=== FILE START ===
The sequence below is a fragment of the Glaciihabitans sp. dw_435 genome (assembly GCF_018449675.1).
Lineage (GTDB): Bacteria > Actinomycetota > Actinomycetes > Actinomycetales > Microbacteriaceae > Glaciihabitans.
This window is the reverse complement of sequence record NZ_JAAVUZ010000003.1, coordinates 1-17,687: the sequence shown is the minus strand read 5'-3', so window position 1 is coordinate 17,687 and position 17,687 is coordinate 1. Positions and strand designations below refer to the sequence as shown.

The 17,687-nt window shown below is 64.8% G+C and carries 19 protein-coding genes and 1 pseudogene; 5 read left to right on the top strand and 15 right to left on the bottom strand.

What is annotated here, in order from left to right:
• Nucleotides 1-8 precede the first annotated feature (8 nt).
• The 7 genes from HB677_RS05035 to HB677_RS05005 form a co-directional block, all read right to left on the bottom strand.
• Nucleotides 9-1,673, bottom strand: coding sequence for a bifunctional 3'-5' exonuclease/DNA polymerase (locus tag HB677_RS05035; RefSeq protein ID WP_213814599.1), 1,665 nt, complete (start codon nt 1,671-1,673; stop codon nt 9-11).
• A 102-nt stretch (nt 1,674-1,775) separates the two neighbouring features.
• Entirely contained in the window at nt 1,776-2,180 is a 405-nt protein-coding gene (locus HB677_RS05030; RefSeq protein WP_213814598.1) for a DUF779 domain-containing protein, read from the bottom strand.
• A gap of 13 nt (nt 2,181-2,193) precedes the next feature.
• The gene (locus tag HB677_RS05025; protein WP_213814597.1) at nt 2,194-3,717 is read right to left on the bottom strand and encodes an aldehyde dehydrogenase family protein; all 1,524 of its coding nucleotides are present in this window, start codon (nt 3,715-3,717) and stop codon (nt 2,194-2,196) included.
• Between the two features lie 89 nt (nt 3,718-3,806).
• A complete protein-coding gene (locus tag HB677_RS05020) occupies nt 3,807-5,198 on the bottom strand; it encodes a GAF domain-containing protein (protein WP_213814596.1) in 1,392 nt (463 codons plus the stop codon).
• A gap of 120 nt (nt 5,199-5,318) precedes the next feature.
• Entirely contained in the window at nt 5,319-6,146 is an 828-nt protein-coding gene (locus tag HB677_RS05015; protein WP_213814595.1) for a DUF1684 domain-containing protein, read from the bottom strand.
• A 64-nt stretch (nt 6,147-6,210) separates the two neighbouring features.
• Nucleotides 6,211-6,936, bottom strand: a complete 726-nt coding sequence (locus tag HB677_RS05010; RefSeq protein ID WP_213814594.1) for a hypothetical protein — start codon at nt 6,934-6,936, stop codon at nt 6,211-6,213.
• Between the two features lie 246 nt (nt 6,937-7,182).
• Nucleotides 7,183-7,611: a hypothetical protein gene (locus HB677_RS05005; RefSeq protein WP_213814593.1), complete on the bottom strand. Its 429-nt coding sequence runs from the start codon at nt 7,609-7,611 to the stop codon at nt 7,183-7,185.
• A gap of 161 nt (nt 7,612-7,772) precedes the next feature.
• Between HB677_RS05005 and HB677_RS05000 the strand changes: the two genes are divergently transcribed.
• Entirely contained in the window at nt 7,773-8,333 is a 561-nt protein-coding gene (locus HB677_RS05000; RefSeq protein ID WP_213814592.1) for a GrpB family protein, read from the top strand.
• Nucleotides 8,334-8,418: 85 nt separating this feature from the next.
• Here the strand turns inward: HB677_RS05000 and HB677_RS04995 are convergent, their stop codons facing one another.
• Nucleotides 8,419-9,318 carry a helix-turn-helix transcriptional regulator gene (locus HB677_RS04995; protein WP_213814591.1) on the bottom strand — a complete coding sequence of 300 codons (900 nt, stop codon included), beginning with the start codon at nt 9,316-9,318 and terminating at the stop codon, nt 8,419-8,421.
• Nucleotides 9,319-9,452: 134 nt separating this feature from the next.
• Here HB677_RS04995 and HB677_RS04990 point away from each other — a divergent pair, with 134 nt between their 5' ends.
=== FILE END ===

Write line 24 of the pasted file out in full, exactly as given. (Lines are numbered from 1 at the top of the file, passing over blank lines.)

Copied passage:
• Nucleotides 8,334-8,418: 85 nt separating this feature from the next.